Despite Boeing’s hopes of keeping its device’s development in “stealth mode”, details of its Black phone emerged on Wednesday in regulatory filings published by the Federal Communications Commission.
“Boeing has developed its Black phone primarily by governmental agencies and their contractors to ensure that data and voice communications undertaken by their respective employees are transmitted and stored in a highly secure manner,” it said in a letter requesting confidential treatment of the device through the communications regulator’s review process.
The details of the device are “highly sensitive” and any employees or customers who handle it are required to sign non-disclosure agreements, Boeing said.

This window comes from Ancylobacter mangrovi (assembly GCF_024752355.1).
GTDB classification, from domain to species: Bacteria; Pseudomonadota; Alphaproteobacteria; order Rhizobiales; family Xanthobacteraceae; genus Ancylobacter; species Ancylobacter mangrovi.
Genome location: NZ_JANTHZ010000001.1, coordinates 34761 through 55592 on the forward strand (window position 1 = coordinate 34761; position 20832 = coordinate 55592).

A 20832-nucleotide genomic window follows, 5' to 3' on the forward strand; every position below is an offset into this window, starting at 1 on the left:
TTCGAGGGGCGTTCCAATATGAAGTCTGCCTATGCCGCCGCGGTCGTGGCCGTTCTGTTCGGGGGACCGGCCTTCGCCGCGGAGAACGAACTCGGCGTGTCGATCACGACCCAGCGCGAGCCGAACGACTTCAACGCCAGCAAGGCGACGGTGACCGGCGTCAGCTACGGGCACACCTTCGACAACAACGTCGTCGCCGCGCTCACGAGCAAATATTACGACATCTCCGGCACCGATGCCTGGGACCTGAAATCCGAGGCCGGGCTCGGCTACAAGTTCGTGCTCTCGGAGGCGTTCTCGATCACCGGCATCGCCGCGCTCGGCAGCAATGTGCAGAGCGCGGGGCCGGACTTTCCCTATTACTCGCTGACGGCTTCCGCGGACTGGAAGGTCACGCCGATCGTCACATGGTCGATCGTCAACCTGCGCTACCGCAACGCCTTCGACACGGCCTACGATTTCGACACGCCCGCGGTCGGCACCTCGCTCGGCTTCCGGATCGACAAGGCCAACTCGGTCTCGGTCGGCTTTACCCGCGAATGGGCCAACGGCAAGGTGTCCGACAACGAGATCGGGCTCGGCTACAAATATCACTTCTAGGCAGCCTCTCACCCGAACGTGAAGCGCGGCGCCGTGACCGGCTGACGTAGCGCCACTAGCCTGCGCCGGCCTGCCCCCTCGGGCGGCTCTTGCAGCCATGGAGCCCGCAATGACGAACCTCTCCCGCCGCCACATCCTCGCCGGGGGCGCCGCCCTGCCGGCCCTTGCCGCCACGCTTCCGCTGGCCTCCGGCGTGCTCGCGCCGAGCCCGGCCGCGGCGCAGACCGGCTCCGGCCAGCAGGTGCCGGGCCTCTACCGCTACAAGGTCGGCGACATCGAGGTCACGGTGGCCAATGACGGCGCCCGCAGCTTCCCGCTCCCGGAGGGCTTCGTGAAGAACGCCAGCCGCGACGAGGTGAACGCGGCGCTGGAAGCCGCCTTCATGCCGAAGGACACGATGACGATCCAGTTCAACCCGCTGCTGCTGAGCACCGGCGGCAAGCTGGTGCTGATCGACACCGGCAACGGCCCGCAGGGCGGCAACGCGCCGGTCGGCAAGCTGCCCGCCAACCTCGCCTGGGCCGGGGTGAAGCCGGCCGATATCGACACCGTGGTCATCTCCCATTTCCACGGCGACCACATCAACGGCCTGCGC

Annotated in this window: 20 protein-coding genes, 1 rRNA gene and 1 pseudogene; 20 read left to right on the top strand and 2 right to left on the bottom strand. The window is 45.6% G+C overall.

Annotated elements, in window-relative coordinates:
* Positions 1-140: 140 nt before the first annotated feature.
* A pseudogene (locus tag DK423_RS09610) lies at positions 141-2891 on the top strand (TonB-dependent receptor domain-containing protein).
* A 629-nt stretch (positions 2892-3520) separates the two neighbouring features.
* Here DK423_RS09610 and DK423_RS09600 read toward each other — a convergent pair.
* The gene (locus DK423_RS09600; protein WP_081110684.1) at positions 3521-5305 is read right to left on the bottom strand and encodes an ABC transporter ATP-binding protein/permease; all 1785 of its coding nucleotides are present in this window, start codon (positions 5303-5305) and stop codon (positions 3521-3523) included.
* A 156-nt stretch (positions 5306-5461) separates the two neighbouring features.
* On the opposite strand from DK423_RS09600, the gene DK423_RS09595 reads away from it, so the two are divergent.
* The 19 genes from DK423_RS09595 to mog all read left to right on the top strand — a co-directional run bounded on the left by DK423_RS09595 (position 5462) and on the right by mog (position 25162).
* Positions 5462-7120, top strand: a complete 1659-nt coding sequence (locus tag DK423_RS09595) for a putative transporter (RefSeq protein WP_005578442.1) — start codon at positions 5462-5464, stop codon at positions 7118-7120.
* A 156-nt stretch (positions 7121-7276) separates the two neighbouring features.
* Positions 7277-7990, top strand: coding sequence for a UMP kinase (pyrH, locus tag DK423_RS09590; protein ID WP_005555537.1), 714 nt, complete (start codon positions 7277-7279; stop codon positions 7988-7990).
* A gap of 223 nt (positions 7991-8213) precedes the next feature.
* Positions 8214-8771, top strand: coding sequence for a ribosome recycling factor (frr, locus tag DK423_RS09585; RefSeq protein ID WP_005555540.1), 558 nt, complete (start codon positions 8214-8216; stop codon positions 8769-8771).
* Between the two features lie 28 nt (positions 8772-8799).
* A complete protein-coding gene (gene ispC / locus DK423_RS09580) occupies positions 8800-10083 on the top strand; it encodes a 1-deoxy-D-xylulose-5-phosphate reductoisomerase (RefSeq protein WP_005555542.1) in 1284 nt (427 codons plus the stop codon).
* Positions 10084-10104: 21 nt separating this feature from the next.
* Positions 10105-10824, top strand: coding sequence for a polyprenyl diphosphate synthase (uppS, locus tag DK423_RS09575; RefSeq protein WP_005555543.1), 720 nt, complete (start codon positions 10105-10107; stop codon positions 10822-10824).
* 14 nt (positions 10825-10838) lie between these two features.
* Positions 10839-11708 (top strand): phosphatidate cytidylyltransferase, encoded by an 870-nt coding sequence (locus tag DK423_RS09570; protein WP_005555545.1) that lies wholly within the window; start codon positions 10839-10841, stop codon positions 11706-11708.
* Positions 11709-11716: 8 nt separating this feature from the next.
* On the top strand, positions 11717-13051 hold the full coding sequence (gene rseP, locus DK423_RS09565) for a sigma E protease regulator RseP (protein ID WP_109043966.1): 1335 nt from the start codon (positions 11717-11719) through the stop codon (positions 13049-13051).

(Read more: Mozilla says new chip paves way for $25 smartphone)
Sealed with epoxy resins and screws covered with tamper-proof coating, any attempt to break open Boeing’s Black phone would “trigger functions that would delete the data and software contained within the device and make the device inoperable”, added the letter. “Any attempted servicing or replacing of parts would destroy the product.”
The other Blackphone, launched this week at the Mobile World Congress and the cyber security conference RSA, already has orders from about 20 of the Fortune 50. The iPhone look-a-like encrypts all calls, messages and files, as well as coming loaded with privacy-focused apps for functions such as search.